01 November 2007 | Antony Barton
UK buyers have only themselves to blame if outsourced deals are not effective, according to the former director-general of the CBI.
Lord Digby Jones told an audience of lawyers and company directors in London last month: "We as a nation start ahead of the game because we've done the hard yards on this. If we fail we have only ourselves to blame."
He added outsourcing is never a threat to business but always an opportunity, as it enables firms to focus on what they do best, without wasting resources on processes that could be performed by someone else.
"It's not about people taking other people's jobs - it's about freeing them up to maximise their potential."
Lord Jones, now minister for trade and investment, said manufacturing is having a "fantastic time" in the UK.
Firms are focusing on how to add value to their products and services, with more general activities, such as back-office functions, increasingly being outsourced.
"Brand it, work it, drive it here. Keep the clever stuff here in the UK where you maximise your margin, and outsource the rest," he added.
He stressed it was important that businesses secure the best price while honouring the value they promise to customers. To illustrate, he recalled phoning for a cab while in London: "A Mumbai call centre was answering calls from UK customers. That could be a great destroyer of value."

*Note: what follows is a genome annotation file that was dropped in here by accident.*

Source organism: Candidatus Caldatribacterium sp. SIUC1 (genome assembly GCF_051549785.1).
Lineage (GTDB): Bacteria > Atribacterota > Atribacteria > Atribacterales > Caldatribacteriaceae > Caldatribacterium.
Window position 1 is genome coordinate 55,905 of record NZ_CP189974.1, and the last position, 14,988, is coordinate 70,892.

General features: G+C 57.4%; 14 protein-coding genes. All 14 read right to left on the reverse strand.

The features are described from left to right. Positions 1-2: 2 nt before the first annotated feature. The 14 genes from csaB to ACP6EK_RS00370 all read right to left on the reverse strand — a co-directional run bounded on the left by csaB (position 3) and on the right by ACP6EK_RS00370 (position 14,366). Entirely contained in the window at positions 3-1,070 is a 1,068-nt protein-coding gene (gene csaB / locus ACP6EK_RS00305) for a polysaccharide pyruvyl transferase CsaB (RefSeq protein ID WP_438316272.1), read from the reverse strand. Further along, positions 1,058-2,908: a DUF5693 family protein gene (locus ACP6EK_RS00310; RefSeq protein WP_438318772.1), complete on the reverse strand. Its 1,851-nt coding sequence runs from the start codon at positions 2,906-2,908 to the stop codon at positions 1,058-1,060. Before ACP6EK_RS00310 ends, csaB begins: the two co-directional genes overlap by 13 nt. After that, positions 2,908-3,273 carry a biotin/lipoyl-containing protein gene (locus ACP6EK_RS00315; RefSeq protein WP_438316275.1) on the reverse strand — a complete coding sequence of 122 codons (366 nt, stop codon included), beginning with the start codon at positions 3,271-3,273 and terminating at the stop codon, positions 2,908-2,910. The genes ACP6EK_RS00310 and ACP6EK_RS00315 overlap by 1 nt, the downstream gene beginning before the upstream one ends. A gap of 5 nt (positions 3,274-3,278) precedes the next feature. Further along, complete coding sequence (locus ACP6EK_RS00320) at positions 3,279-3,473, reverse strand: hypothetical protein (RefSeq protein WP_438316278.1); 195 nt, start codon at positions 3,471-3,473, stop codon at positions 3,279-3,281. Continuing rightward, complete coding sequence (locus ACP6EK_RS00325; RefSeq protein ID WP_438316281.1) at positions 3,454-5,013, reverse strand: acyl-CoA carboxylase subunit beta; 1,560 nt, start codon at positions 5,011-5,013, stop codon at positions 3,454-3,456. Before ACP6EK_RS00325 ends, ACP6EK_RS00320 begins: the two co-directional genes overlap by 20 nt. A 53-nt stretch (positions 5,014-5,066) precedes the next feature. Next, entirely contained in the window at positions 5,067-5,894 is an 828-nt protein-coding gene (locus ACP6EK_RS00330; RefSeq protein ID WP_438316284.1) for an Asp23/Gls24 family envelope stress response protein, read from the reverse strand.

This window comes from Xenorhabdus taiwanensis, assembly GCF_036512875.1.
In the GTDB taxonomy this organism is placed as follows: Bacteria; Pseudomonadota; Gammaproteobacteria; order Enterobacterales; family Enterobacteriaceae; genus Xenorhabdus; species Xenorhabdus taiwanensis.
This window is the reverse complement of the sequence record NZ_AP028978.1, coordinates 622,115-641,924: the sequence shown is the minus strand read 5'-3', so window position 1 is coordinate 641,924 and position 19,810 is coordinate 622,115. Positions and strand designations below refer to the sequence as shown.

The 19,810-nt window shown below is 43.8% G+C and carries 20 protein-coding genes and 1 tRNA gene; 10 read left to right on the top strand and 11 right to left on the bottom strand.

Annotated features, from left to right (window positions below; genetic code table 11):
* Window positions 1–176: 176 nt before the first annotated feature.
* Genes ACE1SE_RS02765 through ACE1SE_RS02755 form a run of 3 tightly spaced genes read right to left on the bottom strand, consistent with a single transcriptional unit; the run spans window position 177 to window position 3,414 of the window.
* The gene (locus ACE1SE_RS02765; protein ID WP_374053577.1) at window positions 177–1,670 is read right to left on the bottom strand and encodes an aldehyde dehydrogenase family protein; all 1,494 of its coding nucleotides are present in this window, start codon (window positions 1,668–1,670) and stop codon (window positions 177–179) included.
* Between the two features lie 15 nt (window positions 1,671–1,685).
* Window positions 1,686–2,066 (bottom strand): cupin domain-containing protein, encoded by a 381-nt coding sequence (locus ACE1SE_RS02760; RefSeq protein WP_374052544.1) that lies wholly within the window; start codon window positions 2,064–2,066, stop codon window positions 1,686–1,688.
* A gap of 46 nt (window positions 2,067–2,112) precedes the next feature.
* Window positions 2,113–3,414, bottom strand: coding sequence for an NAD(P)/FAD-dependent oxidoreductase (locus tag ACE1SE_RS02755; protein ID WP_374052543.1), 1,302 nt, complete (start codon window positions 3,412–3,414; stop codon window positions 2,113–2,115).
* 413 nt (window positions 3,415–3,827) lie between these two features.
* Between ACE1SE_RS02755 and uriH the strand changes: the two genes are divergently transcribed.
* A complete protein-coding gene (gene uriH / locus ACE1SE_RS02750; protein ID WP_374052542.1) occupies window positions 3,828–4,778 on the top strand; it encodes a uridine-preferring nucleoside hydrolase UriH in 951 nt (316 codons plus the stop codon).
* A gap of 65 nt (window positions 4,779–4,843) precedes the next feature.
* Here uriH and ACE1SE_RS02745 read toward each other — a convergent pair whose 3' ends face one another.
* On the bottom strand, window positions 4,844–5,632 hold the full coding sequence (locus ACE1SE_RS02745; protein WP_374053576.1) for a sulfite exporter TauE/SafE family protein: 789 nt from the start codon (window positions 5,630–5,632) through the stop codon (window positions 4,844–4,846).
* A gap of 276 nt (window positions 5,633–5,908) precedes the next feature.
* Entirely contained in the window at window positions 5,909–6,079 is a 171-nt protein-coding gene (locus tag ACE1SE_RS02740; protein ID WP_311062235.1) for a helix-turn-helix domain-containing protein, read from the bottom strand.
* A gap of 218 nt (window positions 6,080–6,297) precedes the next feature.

Panellist Peter Ridsdale, chairman of Cardiff City Football Club, agreed: "Don't do it just for cost and lose customers in the process."
Lord Jones admitted it can be difficult to prevent the leakage of intellectual property (IP) when outsourcing. He suggested firms offer their outsourcing partner rewards linked to profits, to ensure IP retention.
Phillip Rees, head of law firm Hugh James' London office, said it was important to ensure a concrete IP agreement was in place. "Level it from the outset - once it's gone, it's gone."